In addition to running these ministries, Hal also organizes pastor’s conferences and business leader’s conferences all over the country. In fact, last year he and his ministries organized 26 different conferences. So when he coordinated this Global Advance trip, he made sure our days were full. It was not unusual for us to meet for breakfast at 8:00am and not return to our rooms until 10:00 or 11:00 at night. We attended a pastor’s conference, business leaders conference, and a half-day strategic leadership seminar. In addition, we spoke at one of the Bible school’s chapel services (which lasted most of the day), a gathering of Christian students at a local university, and a Bible school graduation ceremony. While exhausting at times, this Global Advance trip was truly a great week.

Of course no international trip is complete without some “schedule adjustments.” During the course of the Global Advance trip we had about three different schedules, and didn’t always know which one was right. More times than not, none of them were right. It seems the only true schedule was the one in Hal’s head. But as our team leader, Ken took it all in stride while Charles and I cracked jokes. We were really not all that helpful, then again we weren’t really trying. But somehow we managed to get it all done, and it was always amazing.

This Should Be The Rule Not The Exception

One of the most impacting parts of this Global Advance trip for me was the people. I was so impressed with the dedication and sacrifice that these people are willing to make for the sake of the Gospel. The first day we spoke to roughly 150 pastors and missionaries. During various times throughout the day, they would stand and introduce themselves, say what they did, where they were serving, and who they were reaching out to. Each one of them were ministering among cultures and people groups that have been unreached by the church (many of them in various Muslim communities). As they began to talk about what they were doing, and the different ways they were reaching out to those that were typically hostile to the gospel, I was both amazed and convicted.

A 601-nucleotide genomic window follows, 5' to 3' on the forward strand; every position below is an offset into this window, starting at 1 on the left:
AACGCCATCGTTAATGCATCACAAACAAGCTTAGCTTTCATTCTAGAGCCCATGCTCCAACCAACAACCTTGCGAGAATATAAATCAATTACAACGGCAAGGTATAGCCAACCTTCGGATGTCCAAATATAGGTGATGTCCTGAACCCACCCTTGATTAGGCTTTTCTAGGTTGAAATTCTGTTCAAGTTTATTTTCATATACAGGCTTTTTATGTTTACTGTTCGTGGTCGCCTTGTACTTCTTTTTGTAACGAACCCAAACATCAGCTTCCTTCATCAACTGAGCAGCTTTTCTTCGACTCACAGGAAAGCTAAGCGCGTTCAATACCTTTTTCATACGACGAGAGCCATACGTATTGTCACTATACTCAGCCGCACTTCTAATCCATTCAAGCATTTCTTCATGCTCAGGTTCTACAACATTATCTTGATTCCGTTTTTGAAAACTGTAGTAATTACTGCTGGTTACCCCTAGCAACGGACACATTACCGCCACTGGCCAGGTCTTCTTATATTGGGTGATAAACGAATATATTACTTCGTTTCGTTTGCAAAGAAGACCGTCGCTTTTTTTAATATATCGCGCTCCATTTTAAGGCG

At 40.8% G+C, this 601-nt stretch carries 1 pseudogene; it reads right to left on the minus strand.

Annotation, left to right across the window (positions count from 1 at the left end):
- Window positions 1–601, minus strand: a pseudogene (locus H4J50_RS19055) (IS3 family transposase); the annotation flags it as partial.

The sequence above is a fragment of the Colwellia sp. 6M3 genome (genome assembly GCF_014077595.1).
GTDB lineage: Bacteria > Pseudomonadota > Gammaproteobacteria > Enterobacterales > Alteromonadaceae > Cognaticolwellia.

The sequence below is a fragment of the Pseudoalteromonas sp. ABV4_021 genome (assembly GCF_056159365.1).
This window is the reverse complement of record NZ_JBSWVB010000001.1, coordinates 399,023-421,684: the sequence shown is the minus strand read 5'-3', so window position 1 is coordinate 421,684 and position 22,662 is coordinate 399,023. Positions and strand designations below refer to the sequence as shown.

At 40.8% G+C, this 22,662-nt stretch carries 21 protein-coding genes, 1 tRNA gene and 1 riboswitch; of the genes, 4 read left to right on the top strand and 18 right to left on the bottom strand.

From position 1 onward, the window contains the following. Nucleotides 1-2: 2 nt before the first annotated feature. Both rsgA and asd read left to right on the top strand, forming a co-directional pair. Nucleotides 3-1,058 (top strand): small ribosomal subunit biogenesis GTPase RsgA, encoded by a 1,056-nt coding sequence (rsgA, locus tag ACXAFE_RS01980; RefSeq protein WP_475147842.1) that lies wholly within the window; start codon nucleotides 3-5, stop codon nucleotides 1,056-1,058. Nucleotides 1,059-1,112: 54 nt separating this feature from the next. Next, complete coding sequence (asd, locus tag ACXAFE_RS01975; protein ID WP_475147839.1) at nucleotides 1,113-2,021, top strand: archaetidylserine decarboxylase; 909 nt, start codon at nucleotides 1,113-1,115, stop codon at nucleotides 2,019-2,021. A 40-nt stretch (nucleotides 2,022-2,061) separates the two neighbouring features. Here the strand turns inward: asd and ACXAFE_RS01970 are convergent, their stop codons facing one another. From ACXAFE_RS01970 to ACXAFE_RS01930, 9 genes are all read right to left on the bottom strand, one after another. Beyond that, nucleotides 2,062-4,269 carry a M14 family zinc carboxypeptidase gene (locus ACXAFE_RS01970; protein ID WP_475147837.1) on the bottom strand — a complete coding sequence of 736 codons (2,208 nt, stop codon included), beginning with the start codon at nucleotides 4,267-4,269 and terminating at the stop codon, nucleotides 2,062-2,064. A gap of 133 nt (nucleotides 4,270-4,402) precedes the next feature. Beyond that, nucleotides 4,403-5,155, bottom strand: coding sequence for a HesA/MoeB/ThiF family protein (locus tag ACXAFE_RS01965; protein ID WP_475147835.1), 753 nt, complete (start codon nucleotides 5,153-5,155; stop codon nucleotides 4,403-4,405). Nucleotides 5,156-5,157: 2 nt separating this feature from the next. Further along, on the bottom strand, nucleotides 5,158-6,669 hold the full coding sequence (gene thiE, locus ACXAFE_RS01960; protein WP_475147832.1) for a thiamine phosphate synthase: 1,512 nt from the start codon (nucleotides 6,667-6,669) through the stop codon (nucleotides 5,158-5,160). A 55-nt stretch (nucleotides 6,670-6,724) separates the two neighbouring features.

The thing is, these men and women were not “professional ministers;” they weren’t paid by a mission organization, or supported by a church. They were just regular people who had responded to the call that God has placed on every believer. They left their jobs and often moved to another community to share the gospel with people who had never heard it before. And this group was not the exception. We met people like this all week long. It’s as if someone had magically convinced them that living this way was supposed to normal for a follower of Jesus. Huh.

This really hit home on the last day. We were invited to participate in the Bible school graduation ceremony. Ken spoke, and Charles and I had the privilege of handing out diplomas. Again, I didn’t know what to expect. But what I did not expect was for 390 people to graduate from Bible school. That is 390 high school kids, moms, dads, and grandparents all dedicating one to three years of their lives to intense Bible study so that they will be better prepared to reach out to and serve not only their communities, but to truly make disciples of all nations.

To help equip a local pastor is to help strengthen the church.

To play a small part in equipping these people was truly an honor. It was a humbling experience, and extremely rewarding. I’ve always thought that, for me, investing in pastors and ministers in these countries is far more effective than if I were to go and be a long-term missionary somewhere. Because to help equip a local pastor is to help strengthen the church. And to reach out to large groups of pastors, to encourage, challenge, and teach them has exponentially more impact than anything I can do by myself.

The Icing On The Cake

Our last day was on a Sunday. That morning each of us spoke in different churches, and that afternoon was the graduation ceremony. Following the graduation ceremony, we had just enough time to go to our rooms, get our bags and head to the airport. Honestly, after a long week, though it was incredible, we were fairly exhausted. And I don’t think any of us were ready for what God was about to do next.

As I’ve already said, it was so cool watching 390 people of different ages and backgrounds walk in with smiles on their faces knowing what they had just accomplished. And to top it all off, the graduation was outside, on a dirt field, in the rain. Which, of course made it a mud field. There were tents all around the field where the graduates and their friends and family sat. And despite the less than ideal conditions, there wasn’t an empty seat. There had to be over 1,000 people in attendance.